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Insights & Inspirations |The Creation of a Fair Diversified Inclusive Destination


Vice Chair of WTA
President and CEO of Los Angeles Tourism & Convention Board

Full text:

Dear guests, friends, ladies and gentlemen:

This morning, I’d like to talk about the evolving role of our industry as an incredibly powerful force for change in the world.

For us to engage in this work, we have to do so with a sense of purpose and urgency to confront the moment in front of us. But that also means engaging with each other in dialogue. There is so much that we have to learn from each other.

One of the things we’re incredibly grateful for, is it the roots of our relationship between Los Angeles and China run incredibly deep. For over four decades, we’ve seen firsthand how the power of people to people and cultural exchanges have unified our communities in solidarity. I think now more than ever, we need to recognize our shared humanity and the fact that dialogue and engagement is the key for us to be able to create a better world.

So, we’re also incredibly proud that Los Angeles is the only US tourism office to have our own full-time team members and offices overseas, including four offices here in China. Our office in Beijing that opened over 16 years ago, as well as Shanghai, Chengdu, and, of course, Los Angeles sister city of Guangzhou.

So, when we talk about how tourism benefits our communities, I think often we talk about it in very traditional terms. We always talk about the economic impacts. And just to give you a sense of what it means to Los Angeles, remarkably, even though we’re still recovering from the effects of the pandemic, this year, our local business community will see over $40 billion in business sales because of tourism. In fact, in the state of California, tourism is the single largest service export.

But I think we have to go deeper than the traditional metrics that we’ve always talked about, because we’re really going to engage in our communities. We have to be able to bring it down to a level that every single member of our community can relate to. So, some of the metrics that we’ve started using in Los Angeles. It’s wonderful to talk about the total tax revenues that are generated by tourism, but I think that’s a little too esoteric for someone to understand how does that affect me personally. So, this year alone, every single household in the Greater Los Angeles region will save $950 in total taxes because of the tax revenues that our industry generates. That brings it down to an incredibly individual basis. As a nonprofit membership organization, we have the privilege of representing over 1,000 businesses across the region in travel and tourism.

And yet, when you talk to so many, and you talk about tourism, they tend to think that it’s mostly large corporations. I think most of us would acknowledge that while those large corporations are critical to tourism, the heart and soul of our industry is small businesses, individuals who make up our industry. I think we need to put a much more human face on our industry, so that rather than seeing a corporate logo, they see their friends, they see their neighbors, they see their community members.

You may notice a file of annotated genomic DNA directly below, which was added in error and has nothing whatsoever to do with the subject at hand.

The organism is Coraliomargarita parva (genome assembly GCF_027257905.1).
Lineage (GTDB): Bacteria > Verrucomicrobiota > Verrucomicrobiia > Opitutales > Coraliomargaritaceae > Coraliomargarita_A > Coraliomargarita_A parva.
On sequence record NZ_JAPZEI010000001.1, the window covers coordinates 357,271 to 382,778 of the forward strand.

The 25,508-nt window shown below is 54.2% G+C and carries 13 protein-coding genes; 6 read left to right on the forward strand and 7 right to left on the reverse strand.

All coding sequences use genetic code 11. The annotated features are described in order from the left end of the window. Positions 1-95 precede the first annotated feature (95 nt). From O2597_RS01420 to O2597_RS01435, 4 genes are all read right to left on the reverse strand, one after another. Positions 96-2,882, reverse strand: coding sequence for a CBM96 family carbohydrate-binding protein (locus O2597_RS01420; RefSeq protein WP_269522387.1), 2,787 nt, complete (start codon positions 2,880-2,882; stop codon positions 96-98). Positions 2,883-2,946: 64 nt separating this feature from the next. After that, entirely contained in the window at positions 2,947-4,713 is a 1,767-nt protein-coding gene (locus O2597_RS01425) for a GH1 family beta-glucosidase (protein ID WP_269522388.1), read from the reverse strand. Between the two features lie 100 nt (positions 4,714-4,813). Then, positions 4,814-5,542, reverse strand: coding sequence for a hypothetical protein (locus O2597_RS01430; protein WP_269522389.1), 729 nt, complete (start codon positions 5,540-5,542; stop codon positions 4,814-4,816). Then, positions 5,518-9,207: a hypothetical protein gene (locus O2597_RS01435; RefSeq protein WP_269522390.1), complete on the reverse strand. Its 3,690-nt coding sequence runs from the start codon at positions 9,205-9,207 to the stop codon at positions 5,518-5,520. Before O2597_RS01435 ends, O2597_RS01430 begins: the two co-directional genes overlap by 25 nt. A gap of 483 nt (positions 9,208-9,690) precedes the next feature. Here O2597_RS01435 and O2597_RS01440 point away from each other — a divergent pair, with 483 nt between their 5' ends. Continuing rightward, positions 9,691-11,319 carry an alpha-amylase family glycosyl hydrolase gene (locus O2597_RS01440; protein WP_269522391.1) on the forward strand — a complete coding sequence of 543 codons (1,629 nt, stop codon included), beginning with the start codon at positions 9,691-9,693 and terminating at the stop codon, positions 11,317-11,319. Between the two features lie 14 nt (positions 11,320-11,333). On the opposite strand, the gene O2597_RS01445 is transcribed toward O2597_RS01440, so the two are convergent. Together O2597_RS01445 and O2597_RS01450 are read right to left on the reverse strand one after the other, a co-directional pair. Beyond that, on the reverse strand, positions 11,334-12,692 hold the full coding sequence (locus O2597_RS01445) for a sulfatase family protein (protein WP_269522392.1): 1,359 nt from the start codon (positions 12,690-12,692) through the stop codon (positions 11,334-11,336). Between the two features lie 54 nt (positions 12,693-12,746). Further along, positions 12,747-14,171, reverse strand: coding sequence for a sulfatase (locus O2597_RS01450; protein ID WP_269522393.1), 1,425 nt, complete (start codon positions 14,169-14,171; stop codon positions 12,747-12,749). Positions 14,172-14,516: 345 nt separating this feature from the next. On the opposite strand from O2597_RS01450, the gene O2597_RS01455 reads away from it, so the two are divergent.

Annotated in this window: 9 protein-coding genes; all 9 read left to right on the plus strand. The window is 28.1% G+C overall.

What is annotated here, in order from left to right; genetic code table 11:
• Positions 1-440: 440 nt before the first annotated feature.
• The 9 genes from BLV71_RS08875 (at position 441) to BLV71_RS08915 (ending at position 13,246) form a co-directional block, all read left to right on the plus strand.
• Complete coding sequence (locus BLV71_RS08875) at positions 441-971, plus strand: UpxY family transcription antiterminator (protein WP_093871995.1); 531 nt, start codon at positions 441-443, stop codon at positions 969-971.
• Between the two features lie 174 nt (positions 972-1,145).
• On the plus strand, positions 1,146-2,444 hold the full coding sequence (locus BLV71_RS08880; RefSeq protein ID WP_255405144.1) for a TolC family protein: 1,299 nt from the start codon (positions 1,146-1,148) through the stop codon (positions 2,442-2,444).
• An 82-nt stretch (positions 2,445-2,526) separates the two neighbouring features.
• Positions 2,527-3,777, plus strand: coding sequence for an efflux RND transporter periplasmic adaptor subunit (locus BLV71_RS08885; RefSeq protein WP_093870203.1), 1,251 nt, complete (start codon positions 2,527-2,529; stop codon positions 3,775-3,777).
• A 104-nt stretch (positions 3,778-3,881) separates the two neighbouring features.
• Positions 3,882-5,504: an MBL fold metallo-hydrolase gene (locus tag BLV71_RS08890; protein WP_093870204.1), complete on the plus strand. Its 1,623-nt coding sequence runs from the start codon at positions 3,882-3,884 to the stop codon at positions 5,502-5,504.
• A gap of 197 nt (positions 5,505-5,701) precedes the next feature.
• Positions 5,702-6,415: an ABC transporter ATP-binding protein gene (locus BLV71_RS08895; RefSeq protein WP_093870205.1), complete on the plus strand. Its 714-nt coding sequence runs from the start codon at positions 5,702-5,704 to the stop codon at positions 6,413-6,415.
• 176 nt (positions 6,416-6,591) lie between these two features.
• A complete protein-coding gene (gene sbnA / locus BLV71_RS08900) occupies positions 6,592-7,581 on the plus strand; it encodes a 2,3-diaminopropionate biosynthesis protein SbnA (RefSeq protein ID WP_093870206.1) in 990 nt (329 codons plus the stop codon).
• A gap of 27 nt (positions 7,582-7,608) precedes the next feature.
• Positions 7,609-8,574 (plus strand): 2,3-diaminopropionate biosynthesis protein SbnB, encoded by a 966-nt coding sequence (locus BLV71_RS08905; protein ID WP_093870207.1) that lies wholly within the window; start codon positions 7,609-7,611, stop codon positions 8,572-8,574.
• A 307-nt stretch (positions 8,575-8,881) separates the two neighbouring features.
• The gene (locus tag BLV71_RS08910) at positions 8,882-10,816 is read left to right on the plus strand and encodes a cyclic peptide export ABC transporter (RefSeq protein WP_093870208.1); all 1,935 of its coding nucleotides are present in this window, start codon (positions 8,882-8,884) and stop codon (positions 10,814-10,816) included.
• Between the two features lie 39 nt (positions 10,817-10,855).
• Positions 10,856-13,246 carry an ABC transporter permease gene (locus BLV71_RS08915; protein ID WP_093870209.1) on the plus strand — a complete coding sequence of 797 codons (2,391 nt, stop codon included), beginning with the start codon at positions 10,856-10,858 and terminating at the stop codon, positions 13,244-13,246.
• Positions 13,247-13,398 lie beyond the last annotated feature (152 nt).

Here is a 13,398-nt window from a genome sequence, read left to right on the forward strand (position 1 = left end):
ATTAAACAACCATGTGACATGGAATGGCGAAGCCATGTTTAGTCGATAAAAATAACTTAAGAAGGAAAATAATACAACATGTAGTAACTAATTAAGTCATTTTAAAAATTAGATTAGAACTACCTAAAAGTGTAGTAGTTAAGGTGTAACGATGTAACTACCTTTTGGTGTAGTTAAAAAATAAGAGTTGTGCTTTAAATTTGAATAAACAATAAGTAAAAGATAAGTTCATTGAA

Beyond that, I think we also have to stress the fact that tourism does not just have economic impacts, but there are very much community benefits that our industry provides. When we think about Los Angeles, for example, if it wasn’t for the contributions of tourism, there are so many things that we as Angelenos would not be able to enjoy. You’d look at things like the academy museum that motion pictures, you look at things like Super Nintendo World, the Universal Studios, Hollywood, Los Angeles International Airport. Every one of those and so many more, are dependent on the income that tourism brings in to support those projects. We, as residents of Los Angeles, get to enjoy these community benefits. And that’s something I don’t think we talk about often enough.

To me, that’s really led to a very different definition of the role of a tourism board. Now, I will say this is one of those instances where we have so much to learn from our friends in China, Asia, and Europe, because the US is somewhat late to this conversation. But it really is the notion that we are called to be stewards of our destination. It’s not simply enough to promote our destination, our products or services. We are called to be stewards. And the simplest way I can put it is, in communities around the world, we are either viewed as part of the solution or part of the problem to the issues that face our communities. So, I think it’s really a call to action and to being destination stewards.

One of the foundational concepts that we’ve talked about in Los Angeles is the idea that what’s good for residents will always be good for visitors. But the reverse does not always hold true. I think we can all think of examples where there have been things that have been tremendous business drivers for tourism, but it inadvertently had a negative impact on our communities. So, I actually believe that this notion of what’s good for residents is good for visitors has to become the lens through which we view decisions about our industry. And I think that’s probably our biggest obligation. It’s to make sure that we look at major investments in tourism, infrastructure, new projects, that we’re not doing anything that has a negative impact on our community.